“With his past, I just kind of saw myself in that, and I saw a guy with a lot of experience,” said McAvoy. “I think he does such a good job of being so inviting and opening up to all the recruits and the kids. There’s something about him that you just really gravitate toward his personality, his coaching ability.”
Those sentiments are a recurring theme when talking to Quinn’s former coaches and players.
“He’s very charismatic and makes you believe in what he’s saying,” said Bruins defenseman Matt Grzelcyk, who played three seasons for Quinn at BU. “He truly cares deeply not only about the player but the person that you are. That’s something that I’ll always remember him for.”
Most recently he was head coach of the New York Rangers, where he posted a winning record in each of his three seasons but was fired after an organizational shakeup.
Along the way, he served as an assistant coach for several international events for USA Hockey, but never in the Olympics. Nearly 35 years after his goal was denied, his dream of going to the Olympics became a reality last summer when he was initially named as an assistant for the Beijing Games.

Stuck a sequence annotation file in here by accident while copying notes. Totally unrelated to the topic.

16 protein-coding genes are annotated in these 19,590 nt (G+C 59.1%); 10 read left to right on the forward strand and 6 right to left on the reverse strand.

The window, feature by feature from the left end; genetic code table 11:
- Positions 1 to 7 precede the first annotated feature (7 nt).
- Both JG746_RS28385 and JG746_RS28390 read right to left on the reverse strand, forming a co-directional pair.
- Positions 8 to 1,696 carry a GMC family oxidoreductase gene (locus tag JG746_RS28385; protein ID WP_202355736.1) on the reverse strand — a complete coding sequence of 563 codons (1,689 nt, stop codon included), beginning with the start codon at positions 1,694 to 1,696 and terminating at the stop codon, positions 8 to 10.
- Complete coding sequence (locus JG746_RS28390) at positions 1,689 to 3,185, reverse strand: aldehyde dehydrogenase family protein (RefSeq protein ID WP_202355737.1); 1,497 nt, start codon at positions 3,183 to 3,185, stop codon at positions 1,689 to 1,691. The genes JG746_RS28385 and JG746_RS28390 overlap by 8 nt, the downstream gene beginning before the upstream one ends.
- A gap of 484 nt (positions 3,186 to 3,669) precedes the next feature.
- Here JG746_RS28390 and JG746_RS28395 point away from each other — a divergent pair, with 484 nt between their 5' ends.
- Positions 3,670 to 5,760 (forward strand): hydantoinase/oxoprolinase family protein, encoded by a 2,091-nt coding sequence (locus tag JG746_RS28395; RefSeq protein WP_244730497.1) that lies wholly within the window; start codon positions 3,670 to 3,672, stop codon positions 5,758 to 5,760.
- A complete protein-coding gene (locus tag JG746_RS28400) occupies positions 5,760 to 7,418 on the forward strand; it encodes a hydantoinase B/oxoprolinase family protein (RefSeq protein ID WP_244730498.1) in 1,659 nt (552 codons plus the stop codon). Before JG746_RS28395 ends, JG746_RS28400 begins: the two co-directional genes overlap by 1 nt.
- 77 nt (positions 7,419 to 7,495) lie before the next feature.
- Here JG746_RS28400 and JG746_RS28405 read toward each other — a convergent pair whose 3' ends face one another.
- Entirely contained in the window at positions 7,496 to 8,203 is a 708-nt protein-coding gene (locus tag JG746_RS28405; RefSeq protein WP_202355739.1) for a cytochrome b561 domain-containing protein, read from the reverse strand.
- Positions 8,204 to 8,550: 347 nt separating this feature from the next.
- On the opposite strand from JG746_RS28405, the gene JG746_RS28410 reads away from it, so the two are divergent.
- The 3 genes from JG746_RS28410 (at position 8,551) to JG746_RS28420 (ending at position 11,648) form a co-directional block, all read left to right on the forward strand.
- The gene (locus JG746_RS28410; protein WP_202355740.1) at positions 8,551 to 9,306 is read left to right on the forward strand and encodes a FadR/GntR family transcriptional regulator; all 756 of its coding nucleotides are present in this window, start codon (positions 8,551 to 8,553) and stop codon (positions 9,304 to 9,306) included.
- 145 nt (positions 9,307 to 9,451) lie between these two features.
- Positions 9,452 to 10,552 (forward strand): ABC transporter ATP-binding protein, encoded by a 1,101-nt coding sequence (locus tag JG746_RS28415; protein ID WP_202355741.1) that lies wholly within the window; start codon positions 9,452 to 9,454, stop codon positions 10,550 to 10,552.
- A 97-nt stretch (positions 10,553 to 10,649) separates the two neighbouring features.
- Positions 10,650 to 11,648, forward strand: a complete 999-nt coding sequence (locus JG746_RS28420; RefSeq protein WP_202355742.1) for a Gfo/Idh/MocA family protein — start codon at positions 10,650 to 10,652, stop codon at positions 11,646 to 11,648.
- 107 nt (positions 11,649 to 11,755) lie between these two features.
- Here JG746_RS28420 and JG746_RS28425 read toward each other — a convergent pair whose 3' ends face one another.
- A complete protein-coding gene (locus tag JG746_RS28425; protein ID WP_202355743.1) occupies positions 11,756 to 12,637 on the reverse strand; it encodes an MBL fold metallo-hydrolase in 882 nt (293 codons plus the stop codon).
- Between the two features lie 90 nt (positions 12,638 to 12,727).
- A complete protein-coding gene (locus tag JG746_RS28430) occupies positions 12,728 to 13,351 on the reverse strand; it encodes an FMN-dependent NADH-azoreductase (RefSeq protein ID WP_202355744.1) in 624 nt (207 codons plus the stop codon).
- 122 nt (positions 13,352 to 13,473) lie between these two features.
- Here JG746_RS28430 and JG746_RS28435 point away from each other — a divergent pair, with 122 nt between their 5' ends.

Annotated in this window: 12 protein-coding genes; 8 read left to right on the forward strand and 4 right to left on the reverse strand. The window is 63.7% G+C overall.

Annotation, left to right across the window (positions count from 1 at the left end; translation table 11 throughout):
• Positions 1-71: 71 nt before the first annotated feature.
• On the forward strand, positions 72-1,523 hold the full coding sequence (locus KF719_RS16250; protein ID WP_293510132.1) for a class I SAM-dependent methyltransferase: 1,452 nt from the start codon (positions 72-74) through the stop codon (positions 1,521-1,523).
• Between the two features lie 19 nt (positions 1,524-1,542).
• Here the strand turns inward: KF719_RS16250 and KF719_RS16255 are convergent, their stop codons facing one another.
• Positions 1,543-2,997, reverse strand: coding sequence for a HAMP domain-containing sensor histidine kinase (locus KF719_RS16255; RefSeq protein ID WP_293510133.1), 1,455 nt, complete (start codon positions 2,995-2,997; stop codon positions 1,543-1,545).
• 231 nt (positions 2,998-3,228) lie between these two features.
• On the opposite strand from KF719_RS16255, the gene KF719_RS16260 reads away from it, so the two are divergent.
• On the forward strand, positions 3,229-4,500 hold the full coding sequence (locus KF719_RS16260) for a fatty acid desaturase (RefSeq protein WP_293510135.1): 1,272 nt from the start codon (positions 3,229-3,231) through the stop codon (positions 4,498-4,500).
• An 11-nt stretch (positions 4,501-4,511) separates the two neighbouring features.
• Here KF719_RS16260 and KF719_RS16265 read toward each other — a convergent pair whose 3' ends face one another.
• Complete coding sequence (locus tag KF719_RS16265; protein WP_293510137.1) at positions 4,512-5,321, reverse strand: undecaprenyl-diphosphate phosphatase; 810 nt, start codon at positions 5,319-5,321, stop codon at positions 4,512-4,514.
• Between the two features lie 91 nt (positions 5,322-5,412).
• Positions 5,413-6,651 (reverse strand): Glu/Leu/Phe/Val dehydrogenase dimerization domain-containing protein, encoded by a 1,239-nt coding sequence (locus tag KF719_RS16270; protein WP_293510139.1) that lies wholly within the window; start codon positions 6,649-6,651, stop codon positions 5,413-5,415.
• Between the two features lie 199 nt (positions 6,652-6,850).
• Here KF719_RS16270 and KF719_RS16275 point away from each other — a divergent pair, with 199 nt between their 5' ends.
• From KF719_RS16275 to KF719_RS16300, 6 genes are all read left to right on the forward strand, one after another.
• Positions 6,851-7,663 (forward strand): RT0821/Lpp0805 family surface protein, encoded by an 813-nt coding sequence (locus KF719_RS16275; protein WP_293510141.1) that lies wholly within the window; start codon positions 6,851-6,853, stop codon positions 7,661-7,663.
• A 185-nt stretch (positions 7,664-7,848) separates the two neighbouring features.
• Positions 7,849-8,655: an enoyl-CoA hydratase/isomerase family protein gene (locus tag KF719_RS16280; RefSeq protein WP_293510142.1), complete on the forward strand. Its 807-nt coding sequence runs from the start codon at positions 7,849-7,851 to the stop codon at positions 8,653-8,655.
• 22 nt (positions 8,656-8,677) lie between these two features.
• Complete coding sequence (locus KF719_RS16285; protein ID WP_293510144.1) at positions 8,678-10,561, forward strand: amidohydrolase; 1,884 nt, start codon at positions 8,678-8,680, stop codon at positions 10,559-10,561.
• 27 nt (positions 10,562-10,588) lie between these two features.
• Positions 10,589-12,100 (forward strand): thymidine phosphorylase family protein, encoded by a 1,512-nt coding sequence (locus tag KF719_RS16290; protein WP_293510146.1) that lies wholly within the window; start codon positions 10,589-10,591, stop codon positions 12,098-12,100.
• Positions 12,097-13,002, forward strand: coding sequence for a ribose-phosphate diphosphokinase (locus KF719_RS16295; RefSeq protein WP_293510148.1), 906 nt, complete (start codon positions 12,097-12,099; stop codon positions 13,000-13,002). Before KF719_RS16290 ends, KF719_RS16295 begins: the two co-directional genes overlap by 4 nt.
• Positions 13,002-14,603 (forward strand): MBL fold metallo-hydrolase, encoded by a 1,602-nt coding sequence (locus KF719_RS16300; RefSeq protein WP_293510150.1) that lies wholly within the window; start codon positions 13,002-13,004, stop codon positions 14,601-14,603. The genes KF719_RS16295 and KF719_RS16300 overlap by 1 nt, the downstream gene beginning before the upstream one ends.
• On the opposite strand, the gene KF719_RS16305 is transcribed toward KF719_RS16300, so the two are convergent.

The NHL’s decision in late December to not participate meant head coach Mike Sullivan would have to stick to his duties with the Pittsburgh Penguins, and Quinn was the logical choice to replace him.
The announcement was made on Dec. 27, leaving him little time to celebrate while USA Hockey focused on assembling a coaching staff and roster. But don’t expect Quinn to use the quick turnaround as a crutch.
“I’ve never lost sight of the fact since I’ve been named the head coach, that I’m the head coach of the Olympic team. But there’s so much work that needed to be done in a short period of time,” said Quinn. “There was a lot of work put into a three-week stretch. We love the group that we put together. We think we’ve put together a team that has a great balance of experience and youth. Our expectation is to go over there and win a gold medal.”
Follow Andrew Mahoney on Twitter @GlobeMahoney.